s. Kondo, M. Okanishi, R.
(Tokyo), 21, 22 (1968).
Utahara, K. Maeda, and H. Umezawa, J. Antibiot.
exchange resin and eluted with 1%aqueous ammonia. The ninhydrinpositive eluate was lyophilized, the product dissolved in water, and the solution chromatographed on Amberlite CG-50 resin in the ammonium form. The inactivated paromamine appeared in the aqueous effluent, and evaporation under diminished pressure, followed by addition and evaporation of methanol, gave crystalline, inactivated paromamine; it darkens at 260-290", but does not melt at 300". It was converted into paromamine by heating in 0.4 M perchloric acid for 20 hours at pH 4.0 and SO", or by the action of alkaline phosphatase. An empirical formula that conformed with that calculated for paromamine monophosphate was obtained by elementary analysis. Paromamine consumed 4.4 moles of periodate per mole, and the inactivated paromamine consumed 1.6 moles of periodate per mole at pH 4.0 in 24 hours. The hydrolysis of the periodate-oxidized, inactivated paromamine gave 2-amino-2-deoxy-~glucose, but not 2-deoxystreptamine. Thus, it was confirmed that the inactivated paromamine i s paromamine 3'-phosphate.13 The absolute configuration of kanamycin A was determined by chemical studies, and by X-ray analysis of its monosulfate monohydrate.'* From the results obtained by X-ray analysis, the structures of the kanamycins (1, 2, and 3 ) , neamine (4), and paromamine ( 5 ) (together with the numbering of the carbon atoms) are shown. R"H,C6'
Kanamycin A R' = OH, Rff = NH,
2 Kanamycin B: R' = N€&, R" = NH,
R = NH,
5 Paromamine: R = OH
3 Kanamycin C: R' = N%, R" = OH
At first, as just described, the structures of the inactivated kanamycin A and paromamine were elucidated chemically, but they were also (14) G . Koyama, Y. Iitaka, K. Maeda, and H. Umezawa, Tetrahedron Lett., 1875 ( 1968).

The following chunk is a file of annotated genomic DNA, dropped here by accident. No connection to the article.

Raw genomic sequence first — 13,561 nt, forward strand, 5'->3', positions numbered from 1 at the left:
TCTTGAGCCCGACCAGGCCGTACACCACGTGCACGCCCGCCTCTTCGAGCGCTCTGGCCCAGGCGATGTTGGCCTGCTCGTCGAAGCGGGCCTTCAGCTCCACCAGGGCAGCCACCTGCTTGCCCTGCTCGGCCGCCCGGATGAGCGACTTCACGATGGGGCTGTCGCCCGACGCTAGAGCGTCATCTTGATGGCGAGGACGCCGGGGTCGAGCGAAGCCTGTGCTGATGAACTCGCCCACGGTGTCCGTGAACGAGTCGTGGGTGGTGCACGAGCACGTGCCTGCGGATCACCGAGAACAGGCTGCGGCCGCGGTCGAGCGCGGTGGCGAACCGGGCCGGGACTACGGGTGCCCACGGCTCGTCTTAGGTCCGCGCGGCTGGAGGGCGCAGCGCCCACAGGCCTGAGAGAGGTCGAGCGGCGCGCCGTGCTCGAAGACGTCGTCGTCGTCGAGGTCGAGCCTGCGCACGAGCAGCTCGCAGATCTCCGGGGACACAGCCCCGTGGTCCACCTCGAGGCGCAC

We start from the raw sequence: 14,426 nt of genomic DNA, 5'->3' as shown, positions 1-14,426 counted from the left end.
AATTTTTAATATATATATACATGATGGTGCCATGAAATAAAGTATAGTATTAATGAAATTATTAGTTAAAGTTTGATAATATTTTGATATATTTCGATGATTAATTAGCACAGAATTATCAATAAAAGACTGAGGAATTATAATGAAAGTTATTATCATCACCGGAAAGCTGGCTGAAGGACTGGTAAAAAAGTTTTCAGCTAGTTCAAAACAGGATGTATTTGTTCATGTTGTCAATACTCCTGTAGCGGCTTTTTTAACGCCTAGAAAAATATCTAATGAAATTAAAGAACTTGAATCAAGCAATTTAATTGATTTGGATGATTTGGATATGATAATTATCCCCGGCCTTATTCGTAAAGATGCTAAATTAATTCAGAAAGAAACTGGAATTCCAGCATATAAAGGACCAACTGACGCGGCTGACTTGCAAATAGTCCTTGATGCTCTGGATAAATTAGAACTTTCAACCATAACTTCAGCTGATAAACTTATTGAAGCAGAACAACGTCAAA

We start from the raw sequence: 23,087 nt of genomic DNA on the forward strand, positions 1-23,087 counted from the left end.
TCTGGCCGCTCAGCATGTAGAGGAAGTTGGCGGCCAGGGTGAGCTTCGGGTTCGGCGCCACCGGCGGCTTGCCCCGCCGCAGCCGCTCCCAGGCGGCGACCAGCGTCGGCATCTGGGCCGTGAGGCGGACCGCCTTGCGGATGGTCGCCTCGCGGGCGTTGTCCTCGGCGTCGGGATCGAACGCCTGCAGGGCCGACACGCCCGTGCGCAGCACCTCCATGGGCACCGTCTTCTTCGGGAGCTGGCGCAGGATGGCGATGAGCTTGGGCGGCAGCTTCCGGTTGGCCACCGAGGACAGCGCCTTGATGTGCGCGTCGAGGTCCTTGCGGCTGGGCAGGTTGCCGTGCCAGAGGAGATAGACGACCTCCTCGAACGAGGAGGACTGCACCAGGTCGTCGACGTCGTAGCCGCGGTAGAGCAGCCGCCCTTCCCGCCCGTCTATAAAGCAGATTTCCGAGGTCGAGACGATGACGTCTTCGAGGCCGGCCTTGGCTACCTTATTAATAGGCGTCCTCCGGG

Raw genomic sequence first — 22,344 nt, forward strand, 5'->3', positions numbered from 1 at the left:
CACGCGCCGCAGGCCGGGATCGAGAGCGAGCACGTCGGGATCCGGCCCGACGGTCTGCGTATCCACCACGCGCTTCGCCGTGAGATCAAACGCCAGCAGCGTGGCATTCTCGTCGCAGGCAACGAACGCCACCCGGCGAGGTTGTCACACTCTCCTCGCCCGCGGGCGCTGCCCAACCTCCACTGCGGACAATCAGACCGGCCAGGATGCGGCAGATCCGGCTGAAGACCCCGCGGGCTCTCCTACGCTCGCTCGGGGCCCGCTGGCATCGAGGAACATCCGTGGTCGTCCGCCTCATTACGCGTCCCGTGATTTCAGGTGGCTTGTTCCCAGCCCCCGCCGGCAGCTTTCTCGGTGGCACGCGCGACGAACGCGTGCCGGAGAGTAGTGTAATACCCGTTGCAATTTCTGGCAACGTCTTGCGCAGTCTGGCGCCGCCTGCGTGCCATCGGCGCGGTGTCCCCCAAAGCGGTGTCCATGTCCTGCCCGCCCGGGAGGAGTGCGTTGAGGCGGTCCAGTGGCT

MECHANISM OF RESISTANCE TO AMINOGLYCOSIDES
TABLE I Chemical Shifts and Coupling Constants for the 6-Arnino-Bdeoxy-~-glucose Moiety in Kanamycin A and Kanamycin A 3’-Phosphate Chemical shift (6)
Coupling constant (Hz)
Kanamycin A (base) Kanamycin A 3‘phosphate (base)
elucidated solely by nuclear magnetic resonance ( n.m.r. ) spectroscopy at 100 MHz in deuterium oxide solution. The n.m.r. spectrum of kanamycin base showed two signals in the anomeric region. Irradiation at 6 5.79 ( J 3.3 Hz, H-1‘) caused complicated signals to collapse to a distinguishable doublet at 6 4.03 ( J 9.5 Hz, H-2‘). Irradiation at 6 4.03 confirmed that the next proton (H-3’) resonated at slightly lower field than H-2’. The signal of H-3’ was shown to be located at 8 ~ 4 . 2 by 5 lH-[’H] INDOR methods. Irradiation at 6 5.50 ( J 3.8 Hz, H-1”) caused the complex signal to collapse to a clearly distinguishable doublet of J 10.5 Hz at 6 3.96 (H-2”).The result of irradiation at 8 3.96 suggested that the chemical shift of H-3” to higher field was due to the effect of the amino group. Thus, it was shown that the (H-1”)-(H-2“)-(H-3”) series of signals just described are attributable to the 3-amino-3-deoxy-~-ghcosemoiety. Therefore, the signals of the ( H-1’)-( H-2’)-( H-3’) series must have been given by the 6-amino-6deoxy-D-glucose moiety.16 In the n.m.r. spectrum of kanamycin A 3’-phosphate, irradiation of H-1’ at 6 5.95 ( J 3.5 Hz) caused the complex signals of H-2‘ to collapse to a sharp doublet centered at 6 4.17 ( J 10.0 Hz). Irradiation at 8 4.17, attributed to H-2’, caused a quartet signal centered at 6 4.70 to collapse to a triplet. Irradiation at 6 4.71 caused the signal of H-2’ to collapse to a doublet ( J 3.5 Hz),and signals of H-4’ at 6 3.9 to change slightly. Irradiation of a signal at 6 3.90, attributed to H-4’, caused the quartet signal of H-3’ to collapse to a triplet ( J 4 3 Hz). In the spectrum of kanamycin A 3’-phosphate, the resonance position of H-3’ in 6-amino-6deoxy-D-glucose shifts by 0.45 p.p.m. to lower field than that of kanamycin A (see Table I ) , and the splitting pattern shows the spin-spin coupling between P and H-3‘ ( J 8.0 Hz).15 (15) H. Naganawa, S. Kondo, K. Maeda, and H. Umezawa, J . Antibiot. (Tokyo), 24, 823 (1971).